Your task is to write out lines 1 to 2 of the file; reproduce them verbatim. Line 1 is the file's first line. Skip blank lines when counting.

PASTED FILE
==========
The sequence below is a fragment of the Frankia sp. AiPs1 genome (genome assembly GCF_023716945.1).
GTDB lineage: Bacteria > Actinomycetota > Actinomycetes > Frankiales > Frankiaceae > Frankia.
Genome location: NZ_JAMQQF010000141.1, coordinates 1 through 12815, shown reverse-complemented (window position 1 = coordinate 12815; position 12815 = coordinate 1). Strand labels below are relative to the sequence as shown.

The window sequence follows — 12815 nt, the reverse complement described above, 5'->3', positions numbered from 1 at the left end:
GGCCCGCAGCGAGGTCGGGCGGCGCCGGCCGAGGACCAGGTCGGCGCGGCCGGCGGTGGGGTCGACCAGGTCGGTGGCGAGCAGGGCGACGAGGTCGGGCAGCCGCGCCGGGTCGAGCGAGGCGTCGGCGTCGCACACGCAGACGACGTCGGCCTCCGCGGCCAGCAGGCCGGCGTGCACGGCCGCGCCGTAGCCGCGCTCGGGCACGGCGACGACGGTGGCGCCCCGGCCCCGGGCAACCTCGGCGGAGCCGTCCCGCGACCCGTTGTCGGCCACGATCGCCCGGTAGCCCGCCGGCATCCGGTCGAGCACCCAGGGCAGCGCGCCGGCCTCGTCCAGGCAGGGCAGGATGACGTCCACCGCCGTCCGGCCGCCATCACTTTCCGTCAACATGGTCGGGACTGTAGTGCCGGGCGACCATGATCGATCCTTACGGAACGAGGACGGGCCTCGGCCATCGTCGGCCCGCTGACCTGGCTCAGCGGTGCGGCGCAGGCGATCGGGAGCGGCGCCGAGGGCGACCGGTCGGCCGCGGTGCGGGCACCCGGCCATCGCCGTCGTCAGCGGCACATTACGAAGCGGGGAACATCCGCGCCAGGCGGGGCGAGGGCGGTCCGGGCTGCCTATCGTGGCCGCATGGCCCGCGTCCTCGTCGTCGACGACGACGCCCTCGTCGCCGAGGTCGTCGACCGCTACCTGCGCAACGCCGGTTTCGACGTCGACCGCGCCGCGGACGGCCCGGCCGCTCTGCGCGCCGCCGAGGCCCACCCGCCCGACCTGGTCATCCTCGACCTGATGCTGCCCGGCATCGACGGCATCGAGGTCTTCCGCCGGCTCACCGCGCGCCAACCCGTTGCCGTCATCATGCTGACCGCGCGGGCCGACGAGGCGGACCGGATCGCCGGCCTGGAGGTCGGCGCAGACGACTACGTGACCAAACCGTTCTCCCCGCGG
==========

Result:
The sequence below is a fragment of the Frankia sp. AiPs1 genome (genome assembly GCF_023716945.1).
GTDB lineage: Bacteria > Actinomycetota > Actinomycetes > Frankiales > Frankiaceae > Frankia.